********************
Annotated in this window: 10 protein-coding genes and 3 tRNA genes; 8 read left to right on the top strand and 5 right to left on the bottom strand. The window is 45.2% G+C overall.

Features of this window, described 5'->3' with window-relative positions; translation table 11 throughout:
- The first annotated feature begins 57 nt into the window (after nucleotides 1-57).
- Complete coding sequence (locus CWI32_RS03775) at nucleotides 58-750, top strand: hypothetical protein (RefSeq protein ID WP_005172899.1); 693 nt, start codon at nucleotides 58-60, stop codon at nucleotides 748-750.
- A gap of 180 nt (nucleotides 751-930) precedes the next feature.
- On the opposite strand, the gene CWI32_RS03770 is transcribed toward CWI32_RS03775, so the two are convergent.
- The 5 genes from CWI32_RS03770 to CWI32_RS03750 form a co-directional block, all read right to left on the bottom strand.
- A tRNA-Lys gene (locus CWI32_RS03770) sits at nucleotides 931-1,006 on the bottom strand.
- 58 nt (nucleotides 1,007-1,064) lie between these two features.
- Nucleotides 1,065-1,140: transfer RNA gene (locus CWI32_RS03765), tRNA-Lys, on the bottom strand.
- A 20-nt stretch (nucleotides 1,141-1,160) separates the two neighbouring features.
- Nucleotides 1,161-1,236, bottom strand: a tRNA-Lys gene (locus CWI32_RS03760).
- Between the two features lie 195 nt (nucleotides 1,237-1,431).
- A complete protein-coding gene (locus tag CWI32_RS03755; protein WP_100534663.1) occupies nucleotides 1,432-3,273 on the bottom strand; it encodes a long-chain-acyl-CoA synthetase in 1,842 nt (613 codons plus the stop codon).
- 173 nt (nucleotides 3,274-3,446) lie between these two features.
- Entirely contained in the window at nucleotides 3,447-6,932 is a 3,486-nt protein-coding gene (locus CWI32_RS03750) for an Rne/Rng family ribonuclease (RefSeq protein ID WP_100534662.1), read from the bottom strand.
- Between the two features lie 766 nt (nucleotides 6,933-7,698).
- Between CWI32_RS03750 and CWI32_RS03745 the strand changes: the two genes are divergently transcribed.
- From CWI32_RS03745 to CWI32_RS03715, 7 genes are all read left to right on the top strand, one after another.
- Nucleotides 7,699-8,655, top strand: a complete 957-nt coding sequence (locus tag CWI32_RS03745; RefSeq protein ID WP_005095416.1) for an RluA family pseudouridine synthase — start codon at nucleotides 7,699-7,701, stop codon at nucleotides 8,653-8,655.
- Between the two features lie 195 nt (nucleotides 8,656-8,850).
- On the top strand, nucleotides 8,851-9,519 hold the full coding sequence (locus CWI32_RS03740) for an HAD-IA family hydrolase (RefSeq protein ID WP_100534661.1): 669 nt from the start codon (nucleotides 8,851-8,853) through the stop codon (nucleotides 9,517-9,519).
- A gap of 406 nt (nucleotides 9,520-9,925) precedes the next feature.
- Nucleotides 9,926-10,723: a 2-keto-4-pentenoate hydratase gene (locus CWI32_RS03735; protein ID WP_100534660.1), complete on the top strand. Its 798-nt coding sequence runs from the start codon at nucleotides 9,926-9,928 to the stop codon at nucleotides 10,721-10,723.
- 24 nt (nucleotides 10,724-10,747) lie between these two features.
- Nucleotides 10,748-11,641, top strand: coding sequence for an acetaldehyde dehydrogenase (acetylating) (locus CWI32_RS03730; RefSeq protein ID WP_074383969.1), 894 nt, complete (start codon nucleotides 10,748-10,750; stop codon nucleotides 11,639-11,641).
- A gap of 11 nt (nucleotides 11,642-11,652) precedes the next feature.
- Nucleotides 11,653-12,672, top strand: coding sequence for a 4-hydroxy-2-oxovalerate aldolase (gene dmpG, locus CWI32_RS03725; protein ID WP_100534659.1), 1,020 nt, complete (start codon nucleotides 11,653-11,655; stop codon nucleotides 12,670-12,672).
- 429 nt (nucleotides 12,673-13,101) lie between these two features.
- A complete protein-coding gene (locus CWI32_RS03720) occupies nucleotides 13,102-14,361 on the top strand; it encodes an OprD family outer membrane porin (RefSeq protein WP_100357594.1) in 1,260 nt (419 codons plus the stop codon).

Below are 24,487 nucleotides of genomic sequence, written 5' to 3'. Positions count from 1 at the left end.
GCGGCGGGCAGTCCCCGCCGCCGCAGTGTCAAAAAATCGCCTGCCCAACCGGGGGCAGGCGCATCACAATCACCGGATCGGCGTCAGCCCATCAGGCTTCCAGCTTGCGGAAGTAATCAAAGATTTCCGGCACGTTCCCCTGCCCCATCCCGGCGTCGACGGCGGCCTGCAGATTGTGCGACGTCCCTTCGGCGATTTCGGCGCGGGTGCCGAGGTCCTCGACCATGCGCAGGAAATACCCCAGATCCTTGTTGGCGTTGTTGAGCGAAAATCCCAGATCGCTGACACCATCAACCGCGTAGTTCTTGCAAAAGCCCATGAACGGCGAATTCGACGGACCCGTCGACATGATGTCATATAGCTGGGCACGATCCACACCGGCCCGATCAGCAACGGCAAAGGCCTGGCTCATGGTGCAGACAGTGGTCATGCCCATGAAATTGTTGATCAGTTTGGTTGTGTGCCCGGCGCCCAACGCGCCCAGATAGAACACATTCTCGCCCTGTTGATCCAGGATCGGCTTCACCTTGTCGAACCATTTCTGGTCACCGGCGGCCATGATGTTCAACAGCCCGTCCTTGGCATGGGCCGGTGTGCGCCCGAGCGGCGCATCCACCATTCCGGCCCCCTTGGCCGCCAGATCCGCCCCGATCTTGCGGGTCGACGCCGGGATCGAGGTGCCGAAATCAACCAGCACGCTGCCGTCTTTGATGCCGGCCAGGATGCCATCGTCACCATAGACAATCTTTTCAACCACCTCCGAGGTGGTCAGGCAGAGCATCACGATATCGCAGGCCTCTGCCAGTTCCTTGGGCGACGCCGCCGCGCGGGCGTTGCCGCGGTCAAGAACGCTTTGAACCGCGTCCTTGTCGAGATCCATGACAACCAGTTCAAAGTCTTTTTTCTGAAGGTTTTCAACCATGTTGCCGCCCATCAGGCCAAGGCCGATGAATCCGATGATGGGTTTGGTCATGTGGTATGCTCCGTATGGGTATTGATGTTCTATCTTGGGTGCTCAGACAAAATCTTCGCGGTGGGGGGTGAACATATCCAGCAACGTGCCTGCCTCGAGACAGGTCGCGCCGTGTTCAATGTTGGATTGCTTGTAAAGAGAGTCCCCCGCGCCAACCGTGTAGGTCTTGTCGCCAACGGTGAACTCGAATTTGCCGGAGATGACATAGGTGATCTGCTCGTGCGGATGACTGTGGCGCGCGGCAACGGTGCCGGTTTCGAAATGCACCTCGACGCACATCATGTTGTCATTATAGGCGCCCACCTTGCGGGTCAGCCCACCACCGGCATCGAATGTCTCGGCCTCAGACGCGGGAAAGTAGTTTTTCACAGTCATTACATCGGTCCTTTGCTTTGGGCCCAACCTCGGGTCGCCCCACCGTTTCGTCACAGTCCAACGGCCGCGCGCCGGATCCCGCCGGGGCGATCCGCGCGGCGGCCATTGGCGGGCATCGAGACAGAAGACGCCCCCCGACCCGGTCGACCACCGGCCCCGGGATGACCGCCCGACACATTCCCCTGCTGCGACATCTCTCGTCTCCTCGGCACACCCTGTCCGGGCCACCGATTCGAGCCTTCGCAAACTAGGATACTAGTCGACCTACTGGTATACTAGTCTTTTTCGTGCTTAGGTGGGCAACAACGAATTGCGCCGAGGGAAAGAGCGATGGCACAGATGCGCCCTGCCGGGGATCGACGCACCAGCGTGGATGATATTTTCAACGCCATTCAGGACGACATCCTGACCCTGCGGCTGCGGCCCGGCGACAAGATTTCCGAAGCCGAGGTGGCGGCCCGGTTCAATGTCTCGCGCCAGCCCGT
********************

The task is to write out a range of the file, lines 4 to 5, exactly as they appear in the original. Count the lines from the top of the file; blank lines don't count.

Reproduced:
- Complete coding sequence (locus CWI32_RS03775) at nucleotides 58-750, top strand: hypothetical protein (RefSeq protein ID WP_005172899.1); 693 nt, start codon at nucleotides 58-60, stop codon at nucleotides 748-750.
- A gap of 180 nt (nucleotides 751-930) precedes the next feature.